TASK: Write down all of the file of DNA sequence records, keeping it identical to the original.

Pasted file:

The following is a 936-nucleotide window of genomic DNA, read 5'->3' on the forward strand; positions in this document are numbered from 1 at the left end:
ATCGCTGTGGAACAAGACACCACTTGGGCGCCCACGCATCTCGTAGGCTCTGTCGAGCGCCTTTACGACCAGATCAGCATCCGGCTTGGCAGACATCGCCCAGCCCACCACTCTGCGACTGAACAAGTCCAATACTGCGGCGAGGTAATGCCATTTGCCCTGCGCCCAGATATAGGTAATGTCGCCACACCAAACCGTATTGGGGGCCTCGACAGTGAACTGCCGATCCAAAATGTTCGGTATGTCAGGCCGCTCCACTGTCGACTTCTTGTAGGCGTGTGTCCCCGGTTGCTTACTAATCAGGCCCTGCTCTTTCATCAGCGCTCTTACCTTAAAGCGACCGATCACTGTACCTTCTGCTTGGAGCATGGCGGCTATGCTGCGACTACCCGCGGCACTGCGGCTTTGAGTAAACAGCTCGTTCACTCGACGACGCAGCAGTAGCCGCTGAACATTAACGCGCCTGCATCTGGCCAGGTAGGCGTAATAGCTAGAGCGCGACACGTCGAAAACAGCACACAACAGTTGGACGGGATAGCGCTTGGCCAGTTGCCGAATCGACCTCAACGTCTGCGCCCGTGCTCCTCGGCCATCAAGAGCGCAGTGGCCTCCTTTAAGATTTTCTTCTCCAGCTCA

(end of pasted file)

The following is a 936-nucleotide window of genomic DNA, read 5'->3' on the forward strand; positions in this document are numbered from 1 at the left end:
ATCGCTGTGGAACAAGACACCACTTGGGCGCCCACGCATCTCGTAGGCTCTGTCGAGCGCCTTTACGACCAGATCAGCATCCGGCTTGGCAGACATCGCCCAGCCCACCACTCTGCGACTGAACAAGTCCAATACTGCGGCGAGGTAATGCCATTTGCCCTGCGCCCAGATATAGGTAATGTCGCCACACCAAACCGTATTGGGGGCCTCGACAGTGAACTGCCGATCCAAAATGTTCGGTATGTCAGGCCGCTCCACTGTCGACTTCTTGTAGGCGTGTGTCCCCGGTTGCTTACTAATCAGGCCCTGCTCTTTCATCAGCGCTCTTACCTTAAAGCGACCGATCACTGTACCTTCTGCTTGGAGCATGGCGGCTATGCTGCGACTACCCGCGGCACTGCGGCTTTGAGTAAACAGCTCGTTCACTCGACGACGCAGCAGTAGCCGCTGAACATTAACGCGCCTGCATCTGGCCAGGTAGGCGTAATAGCTAGAGCGCGACACGTCGAAAACAGCACACAACAGTTGGACGGGATAGCGCTTGGCCAGTTGCCGAATCGACCTCAACGTCTGCGCCCGTGCTCCTCGGCCATCAAGAGCGCAGTGGCCTCCTTTAAGATTTTCTTCTCCAGCTCA